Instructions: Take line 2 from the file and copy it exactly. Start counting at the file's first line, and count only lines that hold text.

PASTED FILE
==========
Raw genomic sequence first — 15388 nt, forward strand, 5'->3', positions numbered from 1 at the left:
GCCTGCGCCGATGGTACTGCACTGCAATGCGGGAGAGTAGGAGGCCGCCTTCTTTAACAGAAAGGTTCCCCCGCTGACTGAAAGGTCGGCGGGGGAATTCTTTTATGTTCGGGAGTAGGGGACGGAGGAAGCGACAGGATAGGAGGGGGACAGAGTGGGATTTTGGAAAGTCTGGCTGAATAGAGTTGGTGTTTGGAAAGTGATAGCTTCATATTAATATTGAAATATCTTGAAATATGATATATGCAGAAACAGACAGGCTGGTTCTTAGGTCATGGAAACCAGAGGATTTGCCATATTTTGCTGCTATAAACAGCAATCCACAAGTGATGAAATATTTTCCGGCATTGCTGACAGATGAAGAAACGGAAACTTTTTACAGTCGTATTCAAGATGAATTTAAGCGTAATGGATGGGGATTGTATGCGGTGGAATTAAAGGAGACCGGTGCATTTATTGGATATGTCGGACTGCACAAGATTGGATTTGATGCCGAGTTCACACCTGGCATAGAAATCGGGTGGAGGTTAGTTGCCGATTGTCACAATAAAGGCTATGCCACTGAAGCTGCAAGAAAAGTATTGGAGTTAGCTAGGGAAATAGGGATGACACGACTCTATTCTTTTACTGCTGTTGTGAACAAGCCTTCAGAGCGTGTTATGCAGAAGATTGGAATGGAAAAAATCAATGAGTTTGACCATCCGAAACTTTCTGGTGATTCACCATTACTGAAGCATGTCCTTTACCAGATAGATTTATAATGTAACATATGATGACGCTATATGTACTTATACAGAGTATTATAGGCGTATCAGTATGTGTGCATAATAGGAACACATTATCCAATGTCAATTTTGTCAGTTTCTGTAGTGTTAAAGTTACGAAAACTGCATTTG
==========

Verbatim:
GCCTGCGCCGATGGTACTGCACTGCAATGCGGGAGAGTAGGAGGCCGCCTTCTTTAACAGAAAGGTTCCCCCGCTGACTGAAAGGTCGGCGGGGGAATTCTTTTATGTTCGGGAGTAGGGGACGGAGGAAGCGACAGGATAGGAGGGGGACAGAGTGGGATTTTGGAAAGTCTGGCTGAATAGAGTTGGTGTTTGGAAAGTGATAGCTTCATATTAATATTGAAATATCTTGAAATATGATATATGCAGAAACAGACAGGCTGGTTCTTAGGTCATGGAAACCAGAGGATTTGCCATATTTTGCTGCTATAAACAGCAATCCACAAGTGATGAAATATTTTCCGGCATTGCTGACAGATGAAGAAACGGAAACTTTTTACAGTCGTATTCAAGATGAATTTAAGCGTAATGGATGGGGATTGTATGCGGTGGAATTAAAGGAGACCGGTGCATTTATTGGATATGTCGGACTGCACAAGATTGGATTTGATGCCGAGTTCACACCTGGCATAGAAATCGGGTGGAGGTTAGTTGCCGATTGTCACAATAAAGGCTATGCCACTGAAGCTGCAAGAAAAGTATTGGAGTTAGCTAGGGAAATAGGGATGACACGACTCTATTCTTTTACTGCTGTTGTGAACAAGCCTTCAGAGCGTGTTATGCAGAAGATTGGAATGGAAAAAATCAATGAGTTTGACCATCCGAAACTTTCTGGTGATTCACCATTACTGAAGCATGTCCTTTACCAGATAGATTTATAATGTAACATATGATGACGCTATATGTACTTATACAGAGTATTATAGGCGTATCAGTATGTGTGCATAATAGGAACACATTATCCAATGTCAATTTTGTCAGTTTCTGTAGTGTTAAAGTTACGAAAACTGCATTTG